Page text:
Monitoring Data from a Pilot-Scale Horizontal Levee System

Published: 1 October 2020| Version 2 | DOI: 10.17632/xwx83vzmf6.2
Aidan Cecchetti,
Angela Stiegler,
Anneliese Sytsma,
Emily Gonthier,
Katy Graham,
Alexandria B. Boehm,
Todd Dawson,
David Sedlak


Data was collected from a pilot-scale treatment wetland at the Oro Loma Sanitary District wastewater treatment facility in San Lorenzo, CA. This experimental system was completed in 2017 and was constructed to test a new type of treatment wetland known as the horizontal levee. Horizontal levees are constructed treatment wetlands that were first proposed for use in San Francisco Bay and were intended to be situated between coastal storm control levees and tidal mud flats. These systems provide simultaneous removal of contaminants from wastewater effluent in subsurface treatment layers while providing flood control benefits by protecting coastal levees against wave action and storm surges. Additional benefits, such as the establishment of valuable habitat and recreational opportunities, may also be afforded by these systems. The experimental constructed wetland consisted of a set of twelve separate wetland cells that were designed with various "treatments" based on differences in their plant community, soil type and topography. Data were collected to: (1) assess the relative influence of design parameters on water quality improvements observed in these systems; (2) evaluate the importance of various mechanisms to the observed contaminant transformation and removal; and, (3) develop new methods for monitoring nature-based treatment systems. Measurements of water quality parameters and contaminant concentrations, flow measurements, characterizations of soils and plant biomass, and satellite imagery are provided within this dataset. The results of various models used to interpret these data are provided as well. Metadata are provided within the spreadsheets for each dataset or in separate text files for each subfolder to facilitate interpretation of these data. References are provided if data are related to other spreadsheets, datasets or specific publications wherever possible. We expected design parameters to have a significant impact on contaminant removal, but this was not the case with respect to fractional removal of a range of contaminants (i.e., nutrients, trace organic contaminants and pathogen indicators). Rather, hydrological conditions controlled contaminant removal, although these conditions were influenced by design parameters. For example, the inclusion of willows led to relatively higher subsurface flow rates, which increased the mass of contaminants removed in those cells. We also hypothesized that denitrification would be the primary removal mechanism for nitrate in these systems. As expected, nitrate removal occurred primarily through microbial processes in the saturated subsurface, with plant uptake contributing only 8% of the observed removal of total nitrogen. Seasonality was observed with respect to the electron donors used to fuel denitrification. Additional information on the key findings of studies associated with these data, as well as guidance on how to interpret those data, are provided for each folder in this dataset.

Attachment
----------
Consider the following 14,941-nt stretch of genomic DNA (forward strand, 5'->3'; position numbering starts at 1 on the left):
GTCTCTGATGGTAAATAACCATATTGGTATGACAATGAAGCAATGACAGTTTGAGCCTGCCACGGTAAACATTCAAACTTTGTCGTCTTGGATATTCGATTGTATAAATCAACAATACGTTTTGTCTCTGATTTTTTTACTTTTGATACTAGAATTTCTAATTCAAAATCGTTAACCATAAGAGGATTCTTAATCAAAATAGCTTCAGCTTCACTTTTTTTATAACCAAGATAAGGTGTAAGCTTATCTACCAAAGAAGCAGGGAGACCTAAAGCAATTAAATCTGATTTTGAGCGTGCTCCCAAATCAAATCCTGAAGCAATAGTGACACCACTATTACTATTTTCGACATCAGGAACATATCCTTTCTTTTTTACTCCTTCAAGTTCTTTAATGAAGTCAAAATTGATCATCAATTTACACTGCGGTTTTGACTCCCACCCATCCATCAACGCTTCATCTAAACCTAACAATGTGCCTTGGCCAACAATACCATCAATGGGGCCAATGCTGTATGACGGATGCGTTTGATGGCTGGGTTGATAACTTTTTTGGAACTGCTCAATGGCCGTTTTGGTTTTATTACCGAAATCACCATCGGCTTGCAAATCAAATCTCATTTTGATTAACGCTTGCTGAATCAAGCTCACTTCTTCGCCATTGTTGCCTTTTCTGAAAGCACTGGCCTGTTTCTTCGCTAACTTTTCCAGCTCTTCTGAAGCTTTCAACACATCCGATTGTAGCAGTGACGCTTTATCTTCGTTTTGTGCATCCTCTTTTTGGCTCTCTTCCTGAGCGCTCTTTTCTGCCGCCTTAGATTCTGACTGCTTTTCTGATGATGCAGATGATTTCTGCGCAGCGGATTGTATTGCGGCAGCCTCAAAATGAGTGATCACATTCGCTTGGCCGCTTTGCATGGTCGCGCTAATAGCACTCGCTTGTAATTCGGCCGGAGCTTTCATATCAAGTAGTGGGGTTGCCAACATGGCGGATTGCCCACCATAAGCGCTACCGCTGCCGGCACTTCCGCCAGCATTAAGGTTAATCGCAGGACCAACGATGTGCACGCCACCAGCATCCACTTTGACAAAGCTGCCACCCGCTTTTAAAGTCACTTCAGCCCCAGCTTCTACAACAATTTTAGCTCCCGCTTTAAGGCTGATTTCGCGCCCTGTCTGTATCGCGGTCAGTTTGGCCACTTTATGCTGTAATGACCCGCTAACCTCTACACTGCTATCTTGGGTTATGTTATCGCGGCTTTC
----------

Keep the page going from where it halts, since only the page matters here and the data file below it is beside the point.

University of California Berkeley


Environmental Engineering, Constructed Wetland, Municipal Wastewater, Water Quality Engineering